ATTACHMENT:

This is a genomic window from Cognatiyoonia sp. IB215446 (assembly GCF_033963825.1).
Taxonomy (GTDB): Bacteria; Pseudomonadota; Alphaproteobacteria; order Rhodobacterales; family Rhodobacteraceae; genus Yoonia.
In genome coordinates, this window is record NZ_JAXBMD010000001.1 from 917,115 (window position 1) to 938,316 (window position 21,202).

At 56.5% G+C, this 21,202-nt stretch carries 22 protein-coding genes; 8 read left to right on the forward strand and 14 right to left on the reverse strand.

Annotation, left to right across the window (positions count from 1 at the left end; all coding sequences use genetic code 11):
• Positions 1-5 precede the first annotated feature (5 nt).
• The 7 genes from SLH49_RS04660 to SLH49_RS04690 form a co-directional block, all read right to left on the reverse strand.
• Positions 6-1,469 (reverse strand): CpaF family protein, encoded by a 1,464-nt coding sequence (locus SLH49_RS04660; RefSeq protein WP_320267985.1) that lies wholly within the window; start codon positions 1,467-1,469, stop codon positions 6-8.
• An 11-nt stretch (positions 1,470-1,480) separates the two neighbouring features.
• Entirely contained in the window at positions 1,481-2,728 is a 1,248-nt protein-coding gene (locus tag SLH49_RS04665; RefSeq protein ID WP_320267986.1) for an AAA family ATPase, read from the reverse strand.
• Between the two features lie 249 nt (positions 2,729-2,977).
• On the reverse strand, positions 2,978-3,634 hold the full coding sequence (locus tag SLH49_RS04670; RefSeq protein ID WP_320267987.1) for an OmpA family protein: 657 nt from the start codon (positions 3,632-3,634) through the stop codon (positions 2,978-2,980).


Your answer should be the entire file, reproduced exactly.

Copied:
This is a genomic window from Cognatiyoonia sp. IB215446 (assembly GCF_033963825.1).
Taxonomy (GTDB): Bacteria; Pseudomonadota; Alphaproteobacteria; order Rhodobacterales; family Rhodobacteraceae; genus Yoonia.
In genome coordinates, this window is record NZ_JAXBMD010000001.1 from 917,115 (window position 1) to 938,316 (window position 21,202).

At 56.5% G+C, this 21,202-nt stretch carries 22 protein-coding genes; 8 read left to right on the forward strand and 14 right to left on the reverse strand.

Annotation, left to right across the window (positions count from 1 at the left end; all coding sequences use genetic code 11):
• Positions 1-5 precede the first annotated feature (5 nt).
• The 7 genes from SLH49_RS04660 to SLH49_RS04690 form a co-directional block, all read right to left on the reverse strand.
• Positions 6-1,469 (reverse strand): CpaF family protein, encoded by a 1,464-nt coding sequence (locus SLH49_RS04660; RefSeq protein WP_320267985.1) that lies wholly within the window; start codon positions 1,467-1,469, stop codon positions 6-8.
• An 11-nt stretch (positions 1,470-1,480) separates the two neighbouring features.
• Entirely contained in the window at positions 1,481-2,728 is a 1,248-nt protein-coding gene (locus tag SLH49_RS04665; RefSeq protein ID WP_320267986.1) for an AAA family ATPase, read from the reverse strand.
• Between the two features lie 249 nt (positions 2,729-2,977).
• On the reverse strand, positions 2,978-3,634 hold the full coding sequence (locus tag SLH49_RS04670; RefSeq protein ID WP_320267987.1) for an OmpA family protein: 657 nt from the start codon (positions 3,632-3,634) through the stop codon (positions 2,978-2,980).